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Europe 2017Video Coverage

Peter Robinson: A Focus on Kids Games | Casual Connect Video

May 18, 2017 — by Catherine Quinton

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I honestly can't remember the last time where I didn't learn something new at work.. - Peter RobinsonClick To Tweet

Entertainment for kids is a rich and complex market. At Casual Connect Europe, a session titled Anticipating 2017 Trends…and What to Do About Them, Dubit Global Head of Research Peter Robinson illustrated the when, where and why of entertainment for kids. During this session, Peter described how to turn forecasts into strategy in development and marketing for modern day kids.
Analysts try to predict where technology, platforms and content are likely to go in the coming year. With new findings from Dubit Trends’ international survey of 2 to 15-year-olds, learn how you too can take advantage of the fact that “Gaming is a main thing kids use the tablets for” and “1/4 of kids media time is on games.” To learn more about kids entertainment consumption and how to understand what is coming next, be sure to watch the video of Peter’s session from Casual Connect Europe.

EventsNews

Indie Prize Singapore 2017 Winners Revealed

May 17, 2017 — by David Radd

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Casual Games Association has announced the winners of the 18th Indie Prize awards. The honorees were revealed during an awards ceremony at Casual Connect Asia in Singapore.

Stifled, a mic-enabled sound-based stealth thriller by Singapore developer Gattai Games, won Best Game Design and Most Innovative Game.  In Stifled, players use echolocation with both sounds made in the game universe and by the players themselves using a microphone, to find there way around the world, but they must be careful not to attract attention to creatures in the darkness. The game came be experienced at Steam.

Europe 2017Video Coverage

Yuli Zhao: Calling on Angels to Bridge the East/West Gap | Casual Connect Video

May 5, 2017 — by David Radd

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It’s about working with creative people and using heart to discover players’ needs daily. - Yuli ZhaoClick To Tweet

It can be really tough to break into the Asian market, maybe even mysterious. Although there is a large difference in user behavior between Western and Asian players, Youzu Interactive has been very successful in localizing games. They have even been able to make it into the Top 10 in more than 60 countries overseas. In a lecture at Casual Connect Europe entitled Going Global – Local Operation Experience for Over 100 Countries, Yuli Zhao focused on what developers should do rather than what they shouldn’t do. Here is a key finding that Yuli described: “Because there are a small group of deep pocket players, whale players, in Asian games, when we bring the game to Western markets we don’t want to make the non-paying users feel bad about it so there are some items which is to price extremely high in our previous version in Asian market. Actually, we divided these items into smaller packages so that when the players pay for the virtual items, they will view the pricing as not that high but in reality, they need to buy the whole group of virtual items to get the final ones.”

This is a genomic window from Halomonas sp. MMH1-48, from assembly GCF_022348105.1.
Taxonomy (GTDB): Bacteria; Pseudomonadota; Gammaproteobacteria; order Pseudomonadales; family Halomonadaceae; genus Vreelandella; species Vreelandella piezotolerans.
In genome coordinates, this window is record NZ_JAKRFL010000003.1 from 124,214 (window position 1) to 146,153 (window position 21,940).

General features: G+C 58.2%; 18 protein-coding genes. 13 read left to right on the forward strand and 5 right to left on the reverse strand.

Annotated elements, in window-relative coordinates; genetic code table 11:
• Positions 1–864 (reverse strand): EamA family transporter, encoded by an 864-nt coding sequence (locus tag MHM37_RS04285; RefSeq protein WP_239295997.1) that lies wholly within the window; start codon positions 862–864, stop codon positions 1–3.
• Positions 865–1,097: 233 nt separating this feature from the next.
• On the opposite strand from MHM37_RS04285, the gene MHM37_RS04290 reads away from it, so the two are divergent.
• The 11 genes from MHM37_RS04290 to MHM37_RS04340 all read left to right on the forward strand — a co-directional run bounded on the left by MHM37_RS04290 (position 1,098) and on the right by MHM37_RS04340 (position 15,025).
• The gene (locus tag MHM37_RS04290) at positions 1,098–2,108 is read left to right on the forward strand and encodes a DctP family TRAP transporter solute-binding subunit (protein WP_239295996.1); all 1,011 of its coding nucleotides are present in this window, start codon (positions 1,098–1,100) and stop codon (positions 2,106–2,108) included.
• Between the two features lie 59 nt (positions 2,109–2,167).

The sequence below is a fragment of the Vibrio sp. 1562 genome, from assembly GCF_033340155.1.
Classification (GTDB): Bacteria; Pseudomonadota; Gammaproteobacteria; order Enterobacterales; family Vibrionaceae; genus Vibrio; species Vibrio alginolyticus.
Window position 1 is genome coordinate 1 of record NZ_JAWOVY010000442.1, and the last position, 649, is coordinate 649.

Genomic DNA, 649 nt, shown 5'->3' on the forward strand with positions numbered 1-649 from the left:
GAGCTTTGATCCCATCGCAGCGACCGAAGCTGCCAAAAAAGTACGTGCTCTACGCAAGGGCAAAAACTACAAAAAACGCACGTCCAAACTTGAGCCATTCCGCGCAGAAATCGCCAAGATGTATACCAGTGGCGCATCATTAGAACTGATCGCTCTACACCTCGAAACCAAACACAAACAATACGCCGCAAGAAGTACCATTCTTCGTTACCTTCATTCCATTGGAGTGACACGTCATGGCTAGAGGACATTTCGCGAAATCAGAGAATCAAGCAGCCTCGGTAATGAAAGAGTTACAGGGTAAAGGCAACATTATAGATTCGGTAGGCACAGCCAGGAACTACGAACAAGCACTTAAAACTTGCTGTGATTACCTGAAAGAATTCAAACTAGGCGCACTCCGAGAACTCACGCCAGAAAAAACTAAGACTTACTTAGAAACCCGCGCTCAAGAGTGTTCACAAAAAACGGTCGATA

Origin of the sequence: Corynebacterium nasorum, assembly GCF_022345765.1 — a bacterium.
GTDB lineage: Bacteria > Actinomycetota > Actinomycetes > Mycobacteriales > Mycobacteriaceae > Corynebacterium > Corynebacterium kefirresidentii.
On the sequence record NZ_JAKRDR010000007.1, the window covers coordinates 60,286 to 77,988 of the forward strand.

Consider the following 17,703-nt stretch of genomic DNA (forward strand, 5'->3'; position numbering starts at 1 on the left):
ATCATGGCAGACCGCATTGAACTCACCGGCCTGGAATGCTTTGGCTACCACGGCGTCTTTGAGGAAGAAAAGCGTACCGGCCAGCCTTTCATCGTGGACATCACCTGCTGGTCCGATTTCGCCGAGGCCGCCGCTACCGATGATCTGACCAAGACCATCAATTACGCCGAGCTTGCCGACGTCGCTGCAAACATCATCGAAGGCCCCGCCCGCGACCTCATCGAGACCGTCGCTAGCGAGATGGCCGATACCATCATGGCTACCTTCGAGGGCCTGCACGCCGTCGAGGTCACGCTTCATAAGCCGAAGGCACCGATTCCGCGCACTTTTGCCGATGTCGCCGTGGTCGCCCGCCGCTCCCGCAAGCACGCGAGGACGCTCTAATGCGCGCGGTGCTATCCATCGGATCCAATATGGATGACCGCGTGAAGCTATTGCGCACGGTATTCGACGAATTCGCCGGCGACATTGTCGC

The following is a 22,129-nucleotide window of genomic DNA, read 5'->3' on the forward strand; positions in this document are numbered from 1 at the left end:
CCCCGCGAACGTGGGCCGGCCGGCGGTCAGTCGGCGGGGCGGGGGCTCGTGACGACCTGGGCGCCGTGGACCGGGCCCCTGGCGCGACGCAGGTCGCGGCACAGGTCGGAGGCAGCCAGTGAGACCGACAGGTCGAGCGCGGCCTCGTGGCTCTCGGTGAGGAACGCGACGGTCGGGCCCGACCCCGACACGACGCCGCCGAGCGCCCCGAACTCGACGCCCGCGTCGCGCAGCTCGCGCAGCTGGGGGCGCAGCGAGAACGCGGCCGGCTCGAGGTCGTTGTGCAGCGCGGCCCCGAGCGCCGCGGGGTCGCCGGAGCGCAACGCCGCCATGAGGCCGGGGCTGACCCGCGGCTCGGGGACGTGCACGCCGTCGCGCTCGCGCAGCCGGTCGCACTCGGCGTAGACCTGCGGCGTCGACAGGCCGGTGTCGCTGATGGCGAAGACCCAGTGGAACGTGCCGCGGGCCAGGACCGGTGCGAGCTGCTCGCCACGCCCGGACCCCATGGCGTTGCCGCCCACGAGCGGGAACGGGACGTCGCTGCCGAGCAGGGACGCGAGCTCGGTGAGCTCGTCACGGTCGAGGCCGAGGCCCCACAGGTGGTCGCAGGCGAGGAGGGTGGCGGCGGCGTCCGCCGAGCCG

Three of the top world markets comes from Asia are China, North America and Japan. Here are three findings which Yuli highlighted:

  • Style is not fine Art: Glowing effect and outstanding outfit affected why they got features by Apple.
  • Compatibility: Fast frame speed on lower end mobile phone at 20+ a must.
  • Localization: extend the life cycle of the game by changing rewards, difficulty by country and the number of incoming game events.

For more useful tips on how to break through the cross-cultural barrier, see the full lecture below.

ContributionsIndustry

Let’s Play: What it Means for the Gaming Industry

May 5, 2017 — by Industry Contributions

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By Sara Parker, Writer and Editor